The Leveretts have an article at HuffPo entitled "Obama's Choice: Real Diplomacy With Iran -- or War" wherein they say,
Tehran's conditions for a long-term deal remain fundamentally what they have been for years -- above all, U.S. acceptance of Iran's revolution and its independence, including its right to enrich under international safeguards. Just as importantly, the Obama administration is no more prepared than prior administrations to accept the Islamic Republic and put forward a proposal that might actually interest Tehran. And Obama's ability to modify sanctions in the course of negotiations -- or lift them as part of a deal -- is tightly circumscribed by laws that he himself signed, belying the argument that sanctions are somehow a constructive diplomatic tool.
Frankly, I don't see the point. By now it is obvious that Obama does not have the balls to take on AIPAC, and yet the US is in no position to start another war either ... So Obama will most likely make all the right noises to keep the Israelis satisfied and yet will kick the ball down the road.
Like I keep saying, if you're expecting these talks to ever pan out, you're betting on the wrong horse. The Israeli influence over US foreign policy has not disappeared by magic -- it is still there, and any US-Iran rapprochement is anathema for them. With Syria wobbling, the US and Israel are not interested in making any deals because their hand could be stronger later if Assad falls. But this assumes that the US is actually interested in making a deal in the first place, rather than dragging out this standoff until there is an opportunity to impose regime-change in Iran (which is and will always be the "best scenario" goal of the US and Israel.) The history of this standoff has shown that's the case: the US has repeatedly batted away opportunities to resolve this standoff peacefully whilst also addressing any actual proliferation threats, and instead has repeatedly deliberately imposed conditions on the talks that were intended to kill any chance for compromise. And in addition, we all know that Obama is simply not capable of making any sort of deal with Iran even if he wanted to anyway, since the removal of sanctions would be the minimum quid-pro-quo demand by Iran, and US sanctions are mostly imposed by the pro-Israeli Congress not the US President. (That fact could not have been made more apparently by the treatment meted out to Hagel in his disgusting nomination process as Obama's Sec of Def.)
In any case I was reminded of an Dec 2006 interview with Iranian Ambassador Javad Zarif published in the National Interest Online site, when he predicted that the sanctions won't have any effect except to act as an obstacle to reaching one of the many compromise solutions offered by Iran and others which would have addressed any real weapons proliferation threats, but certainly they won't prevent Iran from continuing her perfectly legal nuclear program. Amb Zarif pointed out even back then that in fact the sanctions policy seems more intended to prevent any sort of resolution rather than solving the standoff:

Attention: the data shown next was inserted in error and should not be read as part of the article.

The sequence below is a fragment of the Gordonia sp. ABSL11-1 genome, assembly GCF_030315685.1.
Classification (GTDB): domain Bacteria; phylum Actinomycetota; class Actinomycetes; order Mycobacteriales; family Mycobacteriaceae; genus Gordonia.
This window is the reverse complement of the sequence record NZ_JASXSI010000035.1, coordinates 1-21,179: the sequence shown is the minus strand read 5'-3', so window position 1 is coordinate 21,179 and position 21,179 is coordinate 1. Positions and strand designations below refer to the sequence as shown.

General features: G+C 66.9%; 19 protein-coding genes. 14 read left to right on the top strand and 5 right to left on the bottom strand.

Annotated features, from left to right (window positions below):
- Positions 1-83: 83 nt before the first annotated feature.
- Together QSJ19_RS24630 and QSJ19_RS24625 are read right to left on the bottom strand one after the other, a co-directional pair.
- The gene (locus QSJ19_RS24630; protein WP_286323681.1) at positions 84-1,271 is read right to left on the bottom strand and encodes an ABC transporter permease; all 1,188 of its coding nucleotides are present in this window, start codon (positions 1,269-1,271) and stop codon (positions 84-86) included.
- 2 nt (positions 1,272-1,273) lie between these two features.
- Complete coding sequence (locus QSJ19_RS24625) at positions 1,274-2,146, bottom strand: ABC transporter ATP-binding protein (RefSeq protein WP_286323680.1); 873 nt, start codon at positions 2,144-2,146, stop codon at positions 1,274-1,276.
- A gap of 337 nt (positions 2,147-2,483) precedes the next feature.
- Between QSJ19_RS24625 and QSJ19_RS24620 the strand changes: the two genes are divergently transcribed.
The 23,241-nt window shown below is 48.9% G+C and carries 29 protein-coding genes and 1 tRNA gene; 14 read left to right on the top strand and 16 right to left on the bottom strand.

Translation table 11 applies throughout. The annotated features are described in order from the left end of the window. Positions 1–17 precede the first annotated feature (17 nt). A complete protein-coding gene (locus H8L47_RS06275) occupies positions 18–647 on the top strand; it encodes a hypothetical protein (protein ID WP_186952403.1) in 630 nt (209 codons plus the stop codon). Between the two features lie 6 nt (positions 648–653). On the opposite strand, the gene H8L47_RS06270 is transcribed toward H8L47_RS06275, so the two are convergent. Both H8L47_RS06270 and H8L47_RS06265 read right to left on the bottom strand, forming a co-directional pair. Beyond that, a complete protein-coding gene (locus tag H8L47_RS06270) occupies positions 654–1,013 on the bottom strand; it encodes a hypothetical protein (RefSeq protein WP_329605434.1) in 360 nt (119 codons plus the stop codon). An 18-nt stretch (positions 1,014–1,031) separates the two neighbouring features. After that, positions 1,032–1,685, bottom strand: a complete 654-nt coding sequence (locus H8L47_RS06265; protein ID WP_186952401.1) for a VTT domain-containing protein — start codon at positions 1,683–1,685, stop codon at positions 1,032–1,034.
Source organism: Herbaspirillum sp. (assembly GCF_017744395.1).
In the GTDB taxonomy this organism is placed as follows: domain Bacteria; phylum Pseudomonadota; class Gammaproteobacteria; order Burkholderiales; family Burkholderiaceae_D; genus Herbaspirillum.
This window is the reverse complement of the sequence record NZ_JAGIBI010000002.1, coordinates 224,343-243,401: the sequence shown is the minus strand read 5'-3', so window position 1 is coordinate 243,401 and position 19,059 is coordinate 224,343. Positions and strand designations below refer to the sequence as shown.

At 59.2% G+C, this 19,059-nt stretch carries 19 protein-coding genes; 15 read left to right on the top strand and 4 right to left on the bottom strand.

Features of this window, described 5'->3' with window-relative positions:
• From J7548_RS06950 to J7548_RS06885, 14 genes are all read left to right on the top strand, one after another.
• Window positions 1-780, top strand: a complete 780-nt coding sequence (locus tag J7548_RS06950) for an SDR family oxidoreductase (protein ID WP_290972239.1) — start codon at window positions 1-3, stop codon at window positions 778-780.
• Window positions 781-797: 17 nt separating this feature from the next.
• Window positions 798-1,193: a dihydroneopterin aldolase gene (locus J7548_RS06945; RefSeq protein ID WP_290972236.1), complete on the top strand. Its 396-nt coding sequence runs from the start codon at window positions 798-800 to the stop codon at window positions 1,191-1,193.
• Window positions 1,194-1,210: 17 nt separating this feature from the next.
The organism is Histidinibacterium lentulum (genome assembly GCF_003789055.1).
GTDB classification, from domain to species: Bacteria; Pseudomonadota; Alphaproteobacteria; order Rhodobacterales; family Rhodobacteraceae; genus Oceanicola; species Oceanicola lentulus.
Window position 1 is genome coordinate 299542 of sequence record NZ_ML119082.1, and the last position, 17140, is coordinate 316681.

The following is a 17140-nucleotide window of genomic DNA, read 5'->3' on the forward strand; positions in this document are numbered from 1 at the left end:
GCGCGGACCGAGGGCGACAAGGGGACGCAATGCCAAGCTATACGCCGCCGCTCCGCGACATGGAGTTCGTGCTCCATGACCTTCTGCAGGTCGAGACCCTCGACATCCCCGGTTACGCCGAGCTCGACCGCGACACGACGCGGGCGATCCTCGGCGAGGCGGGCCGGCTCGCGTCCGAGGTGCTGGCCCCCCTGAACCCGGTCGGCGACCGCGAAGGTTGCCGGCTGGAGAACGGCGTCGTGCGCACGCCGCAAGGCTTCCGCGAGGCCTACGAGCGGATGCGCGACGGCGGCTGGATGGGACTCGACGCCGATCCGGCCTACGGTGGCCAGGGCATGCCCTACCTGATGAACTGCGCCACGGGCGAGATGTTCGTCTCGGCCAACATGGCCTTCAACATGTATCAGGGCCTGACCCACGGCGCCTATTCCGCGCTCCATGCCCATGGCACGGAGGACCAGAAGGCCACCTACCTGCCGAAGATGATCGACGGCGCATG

The Security Council sanctions will not be able to stop the Iranian program [and] the sanctions that are requested will not satisfy proliferation concerns. Proliferation concerns—if there are any real, sincere proliferation concerns—can be addressed through mechanisms that would bring about transparency, international monitoring and other possibilities that would provide the assurance that Iran’s program will always remain peaceful. The Security Council can impose sanctions but that does not provide that assurance.
Because Iran has been denied technology over the last 27 years and this resolution only officiates what has been the policy and practice, Iran has had to be discrete in its acquisitions of peaceful nuclear technology to the point that today Iran’s nuclear program has been localized. Every element of that program is produced locally and our own scientists have developed the scientific know-how in order to be able to sustain the program without any external support.
That was not always the case. Our desire was to have international cooperation in order to have access to technology. But the option that was provided to Iran throughout the past 27 years—and now more officially in this resolution—is to either accept being deprived of this technology—which is assuming greater and greater significance—or to try to develop it based on our own. Between these two options, we certainly choose the latter.
If the option were to be provided to Iran to develop this technology through cooperation, that is what we have suggested: an international consortium. Other countries, including Western countries, could own jointly with Iran the facilities, and also jointly operate them. That would give the greatest assurance that these programs are not diverted into any illicit activities.
Prof. Walt has an blog entry at Foreign Policy in which he essentiaaly makes th point that even if Iran had a nuclea weapon, it would be pretty useless, and the US would not attack Iran over it.
He starts out positing so many "suppose that" in order to put a hypothetical nuke in Iran's hands, arguendo, that I got lost. I don't have an argument with his article as such. My real criticism however is that by even hypothetically accepting such a premise, articles like this legitimate the the idea that Iran's nuclear program is really the cause of the current standoff b beteen the US and Iran, when it clearly isn't. The article implicitly buys into the framing that "the problem" is the nuclear program in Iran and not AIPAC-dictated policy of imposing regime change. The nuclear issue is and always has been a pretext, and we should not forget that fact, even for the sake of argument.
But aside from that, I was reminded by Walt's article about a "scandal" in Fance a few ears ago when Jacques Chric decided to ad lib a little instead of mouthing the same tired lines (which have become evev more shabbily worn since) about this alleged "Iranian nuclear threat" What did Chriac say that caused the scandal?
During a presidential press briefing at the
Elysée palace devoted to the Paris conference on
climate change, a New York Times journalist changed
the subject to ask the French President about the
Iranian nuclear threat. Chirac began with the standard
official "International Community" line, namely that
Tehran's refusal to give up its uranium enrichment
program was "very dangerous". But then, Chirac
(thinking, he explained later, that he was speaking